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Amid FIFA Name Change Talks, EA Brings Creative Production In-house

From conception to execution, EA’s “HyperMotion Begins” spot was developed entirely without third parties, a new direction for creative promotion as a potential divorce from FIFA looms.

In the first 22 days following EA Sports’ FIFA 22 game release, players around the world have rung up some mind-boggling stats. So far, there have been:

  • 1.1 billion matches played
  • Five billion goals scored
  • 12.3 billion total minutes logged

And HyperMotion Technology, a new feature in editions of the game on next-gen consoles like PlayStation 5 and Xbox Series X, is a driving force in this.

To coincide with the global launch of FIFA 22, EA Sports debuted an all-new promo spot, HyperMotion Begins, starring David Beckham, cover star Kylian Mbappé, Wrexham AFC owners Ryan Reynolds and Rob McElhenney, Zinedine Zidane, Son Heung-Min, Alex Scott, and Instagram stars like Chunkz, among many other notables.

The two-and-a-half-minute creative tells the origin story behind the power of the game’s new HyperMotion Technology, which replicates the real world of football. For the first time in the brand’s history,  the film is supported by a global OOH and digital buy, with regional versions of the creative running in various markets starring local footballers, celebrities, and talent.

In previous years, FIFA has allowed a third-party production company to create its milestone launch creative assets. This year was the first time in EA Sports’ history the film was developed by the in-house FIFA team at EA SPORTS, from conception to execution.

“Part of that decision comes down to not only building the team and being in a confident spot to bring it in but also the level of flexibility and efficiency we need during those moments,” said Paul Marr, Head of Marcom Creative at EA SPORTS in an interview. “That flexibility and quick decision making throughout the process was great. The sense of accomplishment the team feels when you wholly own a creative piece like that is motivating.”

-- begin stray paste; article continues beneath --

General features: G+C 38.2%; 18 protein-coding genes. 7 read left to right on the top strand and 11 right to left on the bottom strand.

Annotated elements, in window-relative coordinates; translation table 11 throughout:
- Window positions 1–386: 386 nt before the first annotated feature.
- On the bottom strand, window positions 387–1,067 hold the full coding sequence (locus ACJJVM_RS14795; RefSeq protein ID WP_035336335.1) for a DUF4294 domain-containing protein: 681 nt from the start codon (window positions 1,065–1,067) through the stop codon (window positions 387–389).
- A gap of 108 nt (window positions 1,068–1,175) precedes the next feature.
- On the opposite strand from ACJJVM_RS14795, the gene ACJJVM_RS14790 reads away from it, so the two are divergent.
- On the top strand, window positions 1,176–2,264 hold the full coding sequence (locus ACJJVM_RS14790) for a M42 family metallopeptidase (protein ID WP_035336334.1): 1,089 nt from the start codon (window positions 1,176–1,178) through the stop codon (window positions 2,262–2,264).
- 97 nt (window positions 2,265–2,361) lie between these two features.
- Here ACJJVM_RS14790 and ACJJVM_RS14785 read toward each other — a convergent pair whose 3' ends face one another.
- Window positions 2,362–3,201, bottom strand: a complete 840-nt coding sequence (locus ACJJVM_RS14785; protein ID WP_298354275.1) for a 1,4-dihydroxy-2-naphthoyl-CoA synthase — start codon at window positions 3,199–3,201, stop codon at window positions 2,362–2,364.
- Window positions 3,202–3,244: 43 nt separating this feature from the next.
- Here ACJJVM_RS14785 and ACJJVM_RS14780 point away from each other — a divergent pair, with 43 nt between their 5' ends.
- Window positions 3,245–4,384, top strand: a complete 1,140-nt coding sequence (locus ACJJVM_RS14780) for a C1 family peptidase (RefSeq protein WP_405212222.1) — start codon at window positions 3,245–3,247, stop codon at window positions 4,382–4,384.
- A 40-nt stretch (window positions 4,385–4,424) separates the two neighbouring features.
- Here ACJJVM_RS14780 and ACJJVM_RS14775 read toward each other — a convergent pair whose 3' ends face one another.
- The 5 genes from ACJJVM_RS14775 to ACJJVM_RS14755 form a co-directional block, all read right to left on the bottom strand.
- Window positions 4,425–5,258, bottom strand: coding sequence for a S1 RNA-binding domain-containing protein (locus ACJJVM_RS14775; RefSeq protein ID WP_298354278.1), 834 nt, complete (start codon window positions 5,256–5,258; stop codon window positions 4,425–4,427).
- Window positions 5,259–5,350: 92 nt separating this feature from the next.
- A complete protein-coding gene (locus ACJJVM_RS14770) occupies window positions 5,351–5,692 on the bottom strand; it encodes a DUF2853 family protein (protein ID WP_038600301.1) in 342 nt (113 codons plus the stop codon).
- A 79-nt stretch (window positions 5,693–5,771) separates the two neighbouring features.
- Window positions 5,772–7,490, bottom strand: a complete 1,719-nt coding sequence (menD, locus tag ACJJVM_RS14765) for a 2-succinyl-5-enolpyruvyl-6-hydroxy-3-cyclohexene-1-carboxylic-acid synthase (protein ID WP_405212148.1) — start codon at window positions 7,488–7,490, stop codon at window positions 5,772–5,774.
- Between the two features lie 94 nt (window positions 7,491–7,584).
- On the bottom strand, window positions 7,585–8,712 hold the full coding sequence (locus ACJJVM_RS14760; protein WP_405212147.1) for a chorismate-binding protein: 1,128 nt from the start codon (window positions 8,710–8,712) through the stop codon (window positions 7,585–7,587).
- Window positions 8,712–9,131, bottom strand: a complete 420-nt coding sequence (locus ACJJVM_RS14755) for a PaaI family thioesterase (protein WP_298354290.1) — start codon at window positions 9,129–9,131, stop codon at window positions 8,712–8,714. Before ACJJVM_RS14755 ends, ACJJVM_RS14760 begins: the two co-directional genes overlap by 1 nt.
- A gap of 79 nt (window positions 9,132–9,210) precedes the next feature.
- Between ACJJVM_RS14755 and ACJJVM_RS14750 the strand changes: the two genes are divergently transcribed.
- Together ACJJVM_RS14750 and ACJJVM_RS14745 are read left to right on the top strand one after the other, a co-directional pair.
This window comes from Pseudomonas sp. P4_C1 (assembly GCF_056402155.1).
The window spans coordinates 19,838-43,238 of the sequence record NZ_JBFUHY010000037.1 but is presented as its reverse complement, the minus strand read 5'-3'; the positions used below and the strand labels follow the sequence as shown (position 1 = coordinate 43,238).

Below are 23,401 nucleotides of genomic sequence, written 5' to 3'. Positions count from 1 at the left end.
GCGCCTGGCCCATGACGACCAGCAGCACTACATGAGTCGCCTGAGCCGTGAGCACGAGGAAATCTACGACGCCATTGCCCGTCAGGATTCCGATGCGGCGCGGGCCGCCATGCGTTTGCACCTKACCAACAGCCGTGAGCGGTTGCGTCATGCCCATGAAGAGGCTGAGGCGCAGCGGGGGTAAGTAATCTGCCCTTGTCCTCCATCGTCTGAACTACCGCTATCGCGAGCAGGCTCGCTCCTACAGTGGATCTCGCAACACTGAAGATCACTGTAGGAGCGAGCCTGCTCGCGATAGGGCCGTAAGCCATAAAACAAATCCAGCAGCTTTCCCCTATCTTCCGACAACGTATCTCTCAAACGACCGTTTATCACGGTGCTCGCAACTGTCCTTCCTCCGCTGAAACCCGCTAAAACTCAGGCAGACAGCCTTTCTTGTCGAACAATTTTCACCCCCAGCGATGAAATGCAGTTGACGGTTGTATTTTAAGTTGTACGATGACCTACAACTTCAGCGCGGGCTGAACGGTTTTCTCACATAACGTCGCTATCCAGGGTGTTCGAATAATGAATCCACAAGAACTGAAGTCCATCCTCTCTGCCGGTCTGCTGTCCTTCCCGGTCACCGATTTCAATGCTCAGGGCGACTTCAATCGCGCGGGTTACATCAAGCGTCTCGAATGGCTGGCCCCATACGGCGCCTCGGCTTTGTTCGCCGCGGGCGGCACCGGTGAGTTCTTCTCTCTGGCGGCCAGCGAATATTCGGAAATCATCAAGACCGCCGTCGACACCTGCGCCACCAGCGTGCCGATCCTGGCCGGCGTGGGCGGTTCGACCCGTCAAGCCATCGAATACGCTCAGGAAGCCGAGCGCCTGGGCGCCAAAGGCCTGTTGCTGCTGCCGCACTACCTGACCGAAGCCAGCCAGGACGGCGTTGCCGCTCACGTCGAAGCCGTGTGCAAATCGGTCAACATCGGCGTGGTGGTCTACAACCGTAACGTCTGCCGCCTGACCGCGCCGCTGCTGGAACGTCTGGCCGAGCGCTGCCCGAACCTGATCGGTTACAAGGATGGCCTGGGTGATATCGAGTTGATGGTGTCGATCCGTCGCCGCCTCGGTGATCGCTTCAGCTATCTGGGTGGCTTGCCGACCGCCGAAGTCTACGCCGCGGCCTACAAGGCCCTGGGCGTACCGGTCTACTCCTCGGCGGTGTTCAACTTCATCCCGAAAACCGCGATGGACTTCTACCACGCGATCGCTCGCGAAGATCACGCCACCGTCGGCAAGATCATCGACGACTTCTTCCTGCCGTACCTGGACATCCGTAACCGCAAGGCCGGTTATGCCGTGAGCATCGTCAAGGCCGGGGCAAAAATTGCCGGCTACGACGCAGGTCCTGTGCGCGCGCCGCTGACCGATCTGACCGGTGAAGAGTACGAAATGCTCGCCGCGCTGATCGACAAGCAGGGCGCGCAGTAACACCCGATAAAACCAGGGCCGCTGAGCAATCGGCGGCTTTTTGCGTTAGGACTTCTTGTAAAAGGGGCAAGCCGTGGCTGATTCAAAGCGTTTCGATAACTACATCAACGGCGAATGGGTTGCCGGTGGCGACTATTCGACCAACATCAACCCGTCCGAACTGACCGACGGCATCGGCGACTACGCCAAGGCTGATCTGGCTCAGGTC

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Marr hasn’t ruled out the possibility of working with creative agencies on projects to come.

“It’s definitely not a sign that we will never work with an agency again,” he said. “In fact, we still work with agencies across EA. It will just depend on what the project is.”

He also noted that EA’s decision to bring the production in-house wasn’t because the FIFA 22 budget was lower than previous years.

Outside of the new HyperMotion Begins spot, EA Sports could be preparing for an even bigger move: divorcing its flagship game from FIFA. As The New York Times notes, FIFA has requested that EA pay $1 billion every four years (yes, read that again). FIFA currently receives an annual licensing fee of about $150 million for the game.

For context, Sportico reported that EA Sports’ current deal for the Madden franchise them paying over $1 billion to the NFL over five years.

EA has already registered a trademark for the phrase “EA Sports FC” should the two sides not come to terms on a way forward.

“As we look ahead, we’re exploring the idea of renaming our global EA Sports football games,” said Cam Weber, EA Sports’ executive president and general manager. “This means we’re reviewing our naming right agreement with FIFA, which is separate from all our other official partnerships and licenses across the football world.” 

FIFA released a statement of its own:

“FIFA is bullish and optimistic about its long-term future in gaming and esports following a comprehensive and strategic assessment of the gaming and interactive entertainment market.”

All told, a name change may be a necessary next step. But according to Marr, the strategy for the franchise doesn’t change.

“We’ll follow that conversation,” he said. “If it changes, we’ll be ready to figure out how EA Sports makes sure that the world knows our football experience is as premium and engaging as ever.”

About The Author
Randall Williams
Randall Williams
Randall Williams is a Staff Writer covering sports business and music for Boardroom. Before joining the team, he previously worked for Sportico, Andscape and Bloomberg. His byline has also been syndicated in the Boston Globe and Time Magazine. Williams' notable profile features he has written include NFL Executive VP Troy Vincent, Dreamville co-founder Ibrahim Hamad, BMX biker Nigel Sylvester and both Shedeur and Shilo Sanders. Randall, a graduate of "The Real HU" - Hampton University - is most proud of scooping Howard University joining Jordan Brand nearly three months before the official announcement.